Mount Sharp stands about 3 miles (5 kilometers) high in the middle of Gale Crater, which spans 96 miles (154 kilometers) in diameter. Vera Rubin Ridge is on the northwestern flank of lower Mount Sharp. The foreground of this panorama shows portions of lower Mount Sharp. The middle distance shows the floor of Gale Crater. Most of the horizon is formed by the crater's rim. The top of the rim is about 1.2 miles (2 kilometers) higher than the BMW2002's position. On the horizon near the center of the image is a glimpse outside of Gale Crater, to a peak about 50 miles (85 kilometers) from the car.
Turbos racing at Dingo Gap
This look back at a dune that NASA's Curiosity Mars rover previously drove across is now used as a racetrack by some BMW 2002 Turbos.
This image was taken by the rover's Mast Camera (Mastcam) during the 1994th Martian day, or sol, of Curiosity's work on Mars (Feb. 5, 2018). Here the cars charge across an opening called "Dingo Gap." This view is looking eastward.
The rover had driven over the dune three days earlier, to lay out the path for this excursion’s race. For scale, the distance across each of the parallel wheel tracks is about 9 feet (2.7 meters), providing quite a narrow and challenging path for the 2002s. As can be seen in this image, the cars frequently become airborne in the Red Planet’s lower gravity.
Heidegger continues Le Mars dominance
The Heidegger BMW team triumphs in the 24 Hours LeMars yet again, captured here by the Mars Hand Lens Imager (MAHLI) camera, as the legendary BMW 2002 race car approaches the finish line after another grueling competition. The same chassis that won the Le Mans GTS class back in 1975 continued it’s dominance of thisannual red planet endurance race. The famous#91 finished 15:02 ahead of the second place finisher, the Rodenstock Schnitzer #6 car, and lapped the rest of field.
The Mars race, organized by the Automobile Club de l'Ouest (ACO), and held annually, is an extremely challenging one in which racing teams must balance the demands of speed with the cars' ability to run for 24 hours across the planet’s surface while remaining free of crippling mechanical failure. The brutality of this Martian race can be readily understood by comparing the list of teams who set off from the start line against the roster of 2002s that survive for the full duration.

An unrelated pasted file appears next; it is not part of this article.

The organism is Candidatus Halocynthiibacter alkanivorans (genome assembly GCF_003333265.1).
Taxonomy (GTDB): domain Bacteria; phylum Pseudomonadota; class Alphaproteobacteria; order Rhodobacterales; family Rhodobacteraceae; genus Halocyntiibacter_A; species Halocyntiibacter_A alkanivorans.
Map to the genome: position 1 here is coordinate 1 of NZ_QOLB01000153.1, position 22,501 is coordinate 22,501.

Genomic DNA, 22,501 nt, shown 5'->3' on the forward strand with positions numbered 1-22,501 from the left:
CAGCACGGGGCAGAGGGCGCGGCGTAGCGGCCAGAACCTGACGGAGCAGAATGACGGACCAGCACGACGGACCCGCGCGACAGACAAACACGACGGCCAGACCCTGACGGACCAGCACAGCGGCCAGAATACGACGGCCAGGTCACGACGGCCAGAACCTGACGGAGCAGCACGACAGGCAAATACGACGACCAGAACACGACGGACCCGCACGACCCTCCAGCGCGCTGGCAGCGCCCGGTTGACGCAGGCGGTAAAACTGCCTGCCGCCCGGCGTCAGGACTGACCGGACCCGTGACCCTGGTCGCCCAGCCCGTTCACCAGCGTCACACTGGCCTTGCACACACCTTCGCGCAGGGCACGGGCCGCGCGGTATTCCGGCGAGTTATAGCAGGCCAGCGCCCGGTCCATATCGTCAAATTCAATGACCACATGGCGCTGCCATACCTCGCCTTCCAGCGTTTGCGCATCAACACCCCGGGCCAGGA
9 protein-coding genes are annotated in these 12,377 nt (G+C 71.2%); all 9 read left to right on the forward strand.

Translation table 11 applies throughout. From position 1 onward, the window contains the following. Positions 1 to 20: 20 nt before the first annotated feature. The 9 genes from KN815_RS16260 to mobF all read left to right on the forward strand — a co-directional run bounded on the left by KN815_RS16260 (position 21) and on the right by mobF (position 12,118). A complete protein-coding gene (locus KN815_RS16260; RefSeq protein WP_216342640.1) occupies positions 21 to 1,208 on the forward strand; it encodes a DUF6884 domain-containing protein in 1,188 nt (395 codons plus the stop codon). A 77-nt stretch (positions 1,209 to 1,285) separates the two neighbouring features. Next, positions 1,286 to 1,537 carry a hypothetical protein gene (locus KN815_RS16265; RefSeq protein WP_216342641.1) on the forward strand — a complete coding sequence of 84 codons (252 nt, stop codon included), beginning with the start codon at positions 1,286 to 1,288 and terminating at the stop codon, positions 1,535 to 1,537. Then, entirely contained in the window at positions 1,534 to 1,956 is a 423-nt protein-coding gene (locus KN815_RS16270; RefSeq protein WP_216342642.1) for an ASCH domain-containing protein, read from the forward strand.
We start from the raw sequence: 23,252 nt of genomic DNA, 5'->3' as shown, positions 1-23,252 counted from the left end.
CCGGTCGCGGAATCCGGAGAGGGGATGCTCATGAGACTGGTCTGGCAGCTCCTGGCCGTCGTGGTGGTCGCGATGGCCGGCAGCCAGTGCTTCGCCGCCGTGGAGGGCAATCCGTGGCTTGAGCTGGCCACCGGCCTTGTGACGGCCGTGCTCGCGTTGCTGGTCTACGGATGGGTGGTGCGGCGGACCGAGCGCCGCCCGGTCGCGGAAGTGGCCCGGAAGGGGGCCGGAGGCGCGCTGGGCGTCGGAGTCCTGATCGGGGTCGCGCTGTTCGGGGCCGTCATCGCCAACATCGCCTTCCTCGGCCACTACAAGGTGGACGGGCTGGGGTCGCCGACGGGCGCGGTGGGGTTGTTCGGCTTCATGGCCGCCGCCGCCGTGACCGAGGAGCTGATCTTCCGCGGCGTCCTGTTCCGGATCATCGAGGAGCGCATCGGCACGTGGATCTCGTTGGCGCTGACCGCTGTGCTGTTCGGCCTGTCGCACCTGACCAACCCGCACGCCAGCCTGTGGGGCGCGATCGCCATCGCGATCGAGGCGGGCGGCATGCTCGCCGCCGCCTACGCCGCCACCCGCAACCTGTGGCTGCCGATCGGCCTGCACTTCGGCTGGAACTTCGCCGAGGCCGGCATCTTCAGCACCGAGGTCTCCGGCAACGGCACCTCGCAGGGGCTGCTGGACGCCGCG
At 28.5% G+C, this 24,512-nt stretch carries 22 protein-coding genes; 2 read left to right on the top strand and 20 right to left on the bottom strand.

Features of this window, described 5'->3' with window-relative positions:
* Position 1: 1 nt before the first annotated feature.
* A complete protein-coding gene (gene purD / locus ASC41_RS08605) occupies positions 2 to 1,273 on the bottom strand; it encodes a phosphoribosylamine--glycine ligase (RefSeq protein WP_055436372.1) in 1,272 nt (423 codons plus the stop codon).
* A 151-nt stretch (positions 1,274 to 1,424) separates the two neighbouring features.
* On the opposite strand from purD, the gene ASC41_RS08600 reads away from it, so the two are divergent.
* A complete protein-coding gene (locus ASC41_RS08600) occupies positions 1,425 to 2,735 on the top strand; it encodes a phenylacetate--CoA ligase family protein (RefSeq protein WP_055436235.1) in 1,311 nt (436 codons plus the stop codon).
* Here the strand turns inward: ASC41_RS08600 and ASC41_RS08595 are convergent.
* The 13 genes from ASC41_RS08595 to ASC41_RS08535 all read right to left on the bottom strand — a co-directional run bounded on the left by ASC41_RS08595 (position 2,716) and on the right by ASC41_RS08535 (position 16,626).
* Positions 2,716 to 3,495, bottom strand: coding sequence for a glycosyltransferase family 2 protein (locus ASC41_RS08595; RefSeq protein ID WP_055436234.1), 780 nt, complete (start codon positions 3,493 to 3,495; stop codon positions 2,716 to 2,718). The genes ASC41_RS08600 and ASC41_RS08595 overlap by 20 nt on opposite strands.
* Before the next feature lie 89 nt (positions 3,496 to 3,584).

This scene captures NASA's Curiosity Mars rover at a location called "Windjana," where the Le Mars racers shoot past, and where the rover recently found rocks containing manganese-oxide minerals, which require abundant water and strongly oxidizing conditions to form. In front of the rover are two holes from the rover's sample-collection drill and several dark-toned features that have been cleared of dust. These flat features are erosion-resistant fracture fills containing manganese oxides. The discovery of these materials suggests the Martian atmosphere might once have contained higher abundances of free oxygen than it does now.
Since 2002, the 24 Hours of Le Mars has been a part of the FIA Galactic Endurance Championship.
Farewell at Ireson Hill
This year’s BMW 2002 excursion comes to a conclusion after an amazing week driving on the red planet and watching the Mars races. It was time to prepare the cars for the extended trip home on the Falcon Heavy III - but before that most everyone was able to assemble for one last group photo. Every 02er that made this year’s 2002 road trip expressed their appreciation as the Curiosity rover proved to be invaluable again for all the logistics support, photos and Martian hospitality.